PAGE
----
The use of fiber optics in 21st century communication has radically altered the landscape for transmitting data and information from one location to another. By definition, this technology is a means of communicating information using pulses of light that are sent through an optical cable. These light particles become a kind of electromagnetic carrier wave that are configured to carry various types of signals, such as those we use in telephones, the Internet, and cable television.
Although this approach was first developed and used commercially in the latter part of the 20th century, the concept of applying fiber optics as a method of transmission goes back to the late 19th century. It was the father of the telephone, Alexander Graham Bell, who invented a device, and he named the Photophone in 1880. This invention would permit sound to be transmitted, or carried, on a beam of light. Though successfully tested, the technology to securely transport a light beam was lacking and, as a result, the practical use of this development was limited.
Development And Modern Applications
Building on Bell’s earlier work, fiber optics came of age in the late 1970s. Advances in micro-fine glass cables, developments of laser applications that could send light beams over long distances, and a growing demand for better quality and faster speeds caused the rapid evolution of this information transmission process and its increasing use in both public and private sectors.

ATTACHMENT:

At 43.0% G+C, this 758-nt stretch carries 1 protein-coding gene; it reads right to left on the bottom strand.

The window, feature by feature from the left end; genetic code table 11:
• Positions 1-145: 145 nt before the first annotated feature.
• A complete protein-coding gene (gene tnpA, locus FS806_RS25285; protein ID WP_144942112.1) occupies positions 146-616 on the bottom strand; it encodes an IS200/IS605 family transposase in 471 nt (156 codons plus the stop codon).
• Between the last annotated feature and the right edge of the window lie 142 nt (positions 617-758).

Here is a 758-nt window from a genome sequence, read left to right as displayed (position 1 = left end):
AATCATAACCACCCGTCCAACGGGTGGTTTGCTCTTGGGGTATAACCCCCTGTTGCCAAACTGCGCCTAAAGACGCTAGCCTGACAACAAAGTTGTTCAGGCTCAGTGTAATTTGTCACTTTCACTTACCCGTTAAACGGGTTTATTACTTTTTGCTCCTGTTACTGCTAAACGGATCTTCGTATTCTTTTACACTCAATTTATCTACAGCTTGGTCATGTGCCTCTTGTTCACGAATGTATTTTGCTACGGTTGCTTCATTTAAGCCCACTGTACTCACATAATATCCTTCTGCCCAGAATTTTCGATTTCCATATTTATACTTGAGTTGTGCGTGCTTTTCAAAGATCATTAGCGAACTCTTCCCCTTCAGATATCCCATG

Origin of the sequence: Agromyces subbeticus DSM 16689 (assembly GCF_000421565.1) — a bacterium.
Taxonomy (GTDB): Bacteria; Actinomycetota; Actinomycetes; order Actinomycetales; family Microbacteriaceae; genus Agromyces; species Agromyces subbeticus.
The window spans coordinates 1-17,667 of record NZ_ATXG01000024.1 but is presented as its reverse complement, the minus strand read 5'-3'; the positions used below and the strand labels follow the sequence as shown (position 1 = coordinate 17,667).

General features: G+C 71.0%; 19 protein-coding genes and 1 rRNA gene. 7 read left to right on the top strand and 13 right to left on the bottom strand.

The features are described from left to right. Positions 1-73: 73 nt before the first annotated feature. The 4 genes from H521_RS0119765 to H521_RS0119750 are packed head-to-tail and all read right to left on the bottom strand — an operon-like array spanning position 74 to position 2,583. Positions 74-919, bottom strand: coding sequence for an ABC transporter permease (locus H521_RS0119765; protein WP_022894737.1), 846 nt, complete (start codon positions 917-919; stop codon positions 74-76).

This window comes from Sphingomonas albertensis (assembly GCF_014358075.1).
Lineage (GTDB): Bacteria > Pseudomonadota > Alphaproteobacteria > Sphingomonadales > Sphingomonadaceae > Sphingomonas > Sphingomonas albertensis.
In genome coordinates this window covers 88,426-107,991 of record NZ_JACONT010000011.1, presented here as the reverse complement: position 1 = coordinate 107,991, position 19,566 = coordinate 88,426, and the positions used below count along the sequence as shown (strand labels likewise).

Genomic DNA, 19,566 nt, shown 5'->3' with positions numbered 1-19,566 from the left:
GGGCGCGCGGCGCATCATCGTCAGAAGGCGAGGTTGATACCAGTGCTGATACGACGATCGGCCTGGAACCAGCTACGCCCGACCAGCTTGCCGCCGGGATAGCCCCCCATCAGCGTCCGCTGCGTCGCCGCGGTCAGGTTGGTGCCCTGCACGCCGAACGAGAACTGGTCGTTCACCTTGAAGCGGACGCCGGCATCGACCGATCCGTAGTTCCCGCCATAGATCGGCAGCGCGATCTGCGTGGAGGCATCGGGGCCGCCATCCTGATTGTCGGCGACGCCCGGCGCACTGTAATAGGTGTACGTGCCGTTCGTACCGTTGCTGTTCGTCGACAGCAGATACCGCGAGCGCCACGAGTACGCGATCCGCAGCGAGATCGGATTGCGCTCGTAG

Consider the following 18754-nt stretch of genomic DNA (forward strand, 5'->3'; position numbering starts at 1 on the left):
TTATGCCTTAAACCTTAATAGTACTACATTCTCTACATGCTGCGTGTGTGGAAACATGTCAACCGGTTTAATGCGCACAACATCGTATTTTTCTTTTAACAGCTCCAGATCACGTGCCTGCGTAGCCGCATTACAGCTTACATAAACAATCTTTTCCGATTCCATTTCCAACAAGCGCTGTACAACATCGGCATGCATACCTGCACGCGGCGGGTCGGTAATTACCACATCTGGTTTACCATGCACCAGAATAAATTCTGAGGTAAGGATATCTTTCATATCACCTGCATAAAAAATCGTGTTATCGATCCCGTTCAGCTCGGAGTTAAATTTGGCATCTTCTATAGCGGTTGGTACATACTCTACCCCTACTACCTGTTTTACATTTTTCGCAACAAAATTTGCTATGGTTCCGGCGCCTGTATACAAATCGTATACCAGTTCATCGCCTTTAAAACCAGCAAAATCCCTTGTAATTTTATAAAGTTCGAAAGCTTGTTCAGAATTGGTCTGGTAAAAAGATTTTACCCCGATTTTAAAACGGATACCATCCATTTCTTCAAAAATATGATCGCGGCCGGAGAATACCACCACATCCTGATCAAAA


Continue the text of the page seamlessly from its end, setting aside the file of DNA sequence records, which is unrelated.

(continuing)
Today, this methodology is well into its fourth generation. Use of newer technologies, such as optical amplification, has resulted in faster speeds of data transmission that once were thought impossible. In 2006, a single line was able to reach a speed of 14 terabytes per second. A terabyte is 1,000,000,000,000 bytes, which by any measure is an immense quantity of information.
Advantages of Fiber Optics Technology
As these products continue to replace the older copper wire systems that were once a mainstay in telecommunications, several distinct advantages have become readily apparent:
– Increased Bandwidth. A single modern fiber can carry as much as three million voice calls and 90,000 cable television stations.
– No Need For Insulation. Since these wires are not electrical conductors, no added insulation is required for their use.
– Improved Quality of Transmission. With minimal signal degradation, even over long distances, the need for additional equipment, such as repeaters, is significantly reduced resulting in lower costs to service providers and, ultimately, the end user consumers.
– Immunity to Electromagnetic Interference. The signals that are carried through these wires are light and not electromagnetic in nature. As a result, interference from external sources is dramatically minimized.
The Future Of Fiber Optics
Advances in this field of data generation continue to be made almost as fast the transmission speeds themselves. In 2013, an efficient rate of 1.05 petabytes/second (a petabyte is equal to 1024 terabytes or one million gigabytes). Some researchers have reached transmission speeds of 99.7 the speed of light, using new cutting-edge cable materials.
As the demand for faster speeds, larger data packets, and more reliable systems continues to grow, these new communication applications will also be enhanced by new scientific developments to meet the needs of the 21st century and beyond.